Yes, the monster was eloquent there. Perhaps he was a 'man of words' as a further contrast to Victor's 'man of science'. But Victor explained to the first narrator (Richard??) that the monster was foully persuasive (alluding to the temptations of Satan). In fact, the premise of a mate seemed very reasonable, although the 'I will kill your family' negotiating tactic was not!

blimey this is moving too fast for me!

Also thinking that the word "monster" comes from root to reveal or show, and how different this is a gothic novel from the others written by women around this time and just earlier - eg Radcliffe.

This is such a serious book - about the very purposes of life and existence, not just rocking your socks with gothic/erotic thrills.

SweetTheSting Wed 16-Nov-11 22:03:02

Hello strawberry - wow, I didn't know that! (should have read SGM's links or just be generally better informed)

stobes Wed 16-Nov-11 22:03:16

There are so many abandoned children wondering about the novel that she must have had a bit of a crisis I think.

SweetTheSting Wed 16-Nov-11 22:04:42

I mostly read 20th/21st century stuff so I will look out for some other novels of this period to compare.

I actually think the monster can be read as subconsciously representing the burgeoning female intellectual identity - at first, literally out in the cold and learning by observation (women not educated like men) and then resentful and eventually vengeful and violent.

SweetTheSting Wed 16-Nov-11 22:06:46

Ah, stobes, that is a good point about the comparison of the child rejected by her mother but taken in by Victor's family vs the monster rejected by Victor but then again by the blind man's family.

SenseofEntitlement Wed 16-Nov-11 22:07:01

I think it may be significant that Mary Shelley grew up in the shadow of her parents - her mother died through giving birth to her, and even Percy only started hanging around because he was in awe of her mum and dad. Must give you funny feelings about motherhood and creation, and even feminity.

StewieGriffinsMom Wed 16-Nov-11 22:07:03

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stobes Wed 16-Nov-11 22:07:06

I agree, Strawberry! It goes way deeper than the usual gothic stuff. In fact very little is terrifying, although it is a pretty frightening as a concept of course.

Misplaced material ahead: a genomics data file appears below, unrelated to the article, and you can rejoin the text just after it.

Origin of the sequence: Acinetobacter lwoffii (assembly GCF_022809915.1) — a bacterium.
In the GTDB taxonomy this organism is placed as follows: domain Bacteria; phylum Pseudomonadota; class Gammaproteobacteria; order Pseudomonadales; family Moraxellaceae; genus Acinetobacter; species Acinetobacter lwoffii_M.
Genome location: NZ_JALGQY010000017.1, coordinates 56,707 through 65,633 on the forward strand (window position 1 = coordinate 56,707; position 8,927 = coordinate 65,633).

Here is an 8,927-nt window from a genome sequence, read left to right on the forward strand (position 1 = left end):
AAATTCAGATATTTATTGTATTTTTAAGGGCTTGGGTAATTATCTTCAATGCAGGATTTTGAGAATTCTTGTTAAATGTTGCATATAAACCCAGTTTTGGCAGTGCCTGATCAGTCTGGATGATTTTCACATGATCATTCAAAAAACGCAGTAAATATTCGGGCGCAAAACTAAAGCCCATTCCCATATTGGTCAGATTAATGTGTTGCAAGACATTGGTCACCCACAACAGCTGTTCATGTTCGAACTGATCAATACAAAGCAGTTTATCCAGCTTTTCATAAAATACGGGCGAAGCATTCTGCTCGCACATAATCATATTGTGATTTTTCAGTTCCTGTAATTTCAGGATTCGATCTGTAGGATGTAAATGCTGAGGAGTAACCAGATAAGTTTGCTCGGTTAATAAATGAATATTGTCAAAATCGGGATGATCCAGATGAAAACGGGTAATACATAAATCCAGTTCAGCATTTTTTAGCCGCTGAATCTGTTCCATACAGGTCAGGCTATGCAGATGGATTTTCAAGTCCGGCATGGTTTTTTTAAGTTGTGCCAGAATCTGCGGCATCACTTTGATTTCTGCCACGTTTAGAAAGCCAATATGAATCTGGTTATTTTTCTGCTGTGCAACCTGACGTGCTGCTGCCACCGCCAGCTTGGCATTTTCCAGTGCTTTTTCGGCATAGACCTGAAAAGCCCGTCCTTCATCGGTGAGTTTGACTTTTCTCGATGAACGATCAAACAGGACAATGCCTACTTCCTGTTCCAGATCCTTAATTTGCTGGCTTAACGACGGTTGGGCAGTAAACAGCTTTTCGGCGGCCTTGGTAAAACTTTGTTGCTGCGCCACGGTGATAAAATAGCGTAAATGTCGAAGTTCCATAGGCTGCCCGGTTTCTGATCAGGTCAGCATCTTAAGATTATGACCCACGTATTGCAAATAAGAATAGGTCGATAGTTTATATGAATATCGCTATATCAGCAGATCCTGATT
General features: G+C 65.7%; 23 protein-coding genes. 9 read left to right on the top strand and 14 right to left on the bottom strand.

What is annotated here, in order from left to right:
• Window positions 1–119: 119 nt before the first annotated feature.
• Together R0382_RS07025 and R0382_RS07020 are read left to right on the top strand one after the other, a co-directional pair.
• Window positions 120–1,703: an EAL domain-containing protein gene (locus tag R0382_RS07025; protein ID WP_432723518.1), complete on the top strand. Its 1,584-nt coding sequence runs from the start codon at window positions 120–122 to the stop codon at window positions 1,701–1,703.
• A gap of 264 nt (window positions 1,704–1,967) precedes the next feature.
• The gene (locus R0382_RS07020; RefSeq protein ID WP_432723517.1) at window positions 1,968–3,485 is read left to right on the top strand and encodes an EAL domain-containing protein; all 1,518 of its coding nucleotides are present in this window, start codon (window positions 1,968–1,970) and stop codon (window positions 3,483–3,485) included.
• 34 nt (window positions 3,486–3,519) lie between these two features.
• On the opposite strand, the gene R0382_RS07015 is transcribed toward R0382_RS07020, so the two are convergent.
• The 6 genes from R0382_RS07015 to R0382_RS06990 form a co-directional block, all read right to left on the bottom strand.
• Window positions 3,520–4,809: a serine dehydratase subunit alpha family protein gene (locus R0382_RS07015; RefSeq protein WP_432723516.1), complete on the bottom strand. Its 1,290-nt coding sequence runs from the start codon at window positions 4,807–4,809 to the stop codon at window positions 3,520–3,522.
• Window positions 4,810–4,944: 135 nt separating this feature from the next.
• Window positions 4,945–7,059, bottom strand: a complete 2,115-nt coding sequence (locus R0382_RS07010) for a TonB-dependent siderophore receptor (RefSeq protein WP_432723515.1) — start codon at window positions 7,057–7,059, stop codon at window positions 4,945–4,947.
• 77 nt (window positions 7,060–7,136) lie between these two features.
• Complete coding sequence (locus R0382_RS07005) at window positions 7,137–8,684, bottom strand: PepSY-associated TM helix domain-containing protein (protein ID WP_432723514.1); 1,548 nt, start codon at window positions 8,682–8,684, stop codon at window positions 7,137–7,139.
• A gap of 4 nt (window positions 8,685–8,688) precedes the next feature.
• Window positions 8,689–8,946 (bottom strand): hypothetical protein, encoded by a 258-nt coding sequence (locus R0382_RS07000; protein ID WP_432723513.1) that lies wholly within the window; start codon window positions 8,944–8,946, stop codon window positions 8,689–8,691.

SweetTheSting Wed 16-Nov-11 22:07:52

Ooh, I am enjoying getting all your thoughts! Much better than sitting here seething at Victor for being a numpty!

SweetTheSting Wed 16-Nov-11 22:09:16

SGM, I agree. Justine's would be a good perspective.

actually, maybe I remembered that wrong maybe it was that she had a baby die? sorry my memory is a bit foggy, this is going to back my university days - but I do remember that a lot of the descriptions of flesh and lifelessness seemed to reflect her own very troubled situation.

Yes, it's bizarre isn't it, for all the charnel houses and supposed horror, it's actually a very tender story about just wanting to be loved unconditionally.

SenseofEntitlement Wed 16-Nov-11 22:12:41

I think she had a few babies die. I seem to remember something about her being suckled by puppies to try and stop her getting mastitis after one stillbirth

stobes Wed 16-Nov-11 22:16:36


StewieGriffinsMom Wed 16-Nov-11 22:16:50

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stobes Wed 16-Nov-11 22:17:52

I like the idea of the 'burgeoning female intellect' as the monster, btw!

SweetTheSting Wed 16-Nov-11 22:23:08

Bah, DH needs the laptop! Minimal iPhone keyboard now...

It's really interesting to hear the background of Mary Shelley's life.

StewieGriffinsMom Wed 16-Nov-11 22:23:27

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SenseofEntitlement Wed 16-Nov-11 22:29:05

I read a really good book about her and her family - I think it was called "Death and the Maidens"

stobes Wed 16-Nov-11 22:37:48

Thanks for a really interesting discussion! Bed calls smile

StewieGriffinsMom Wed 16-Nov-11 22:41:14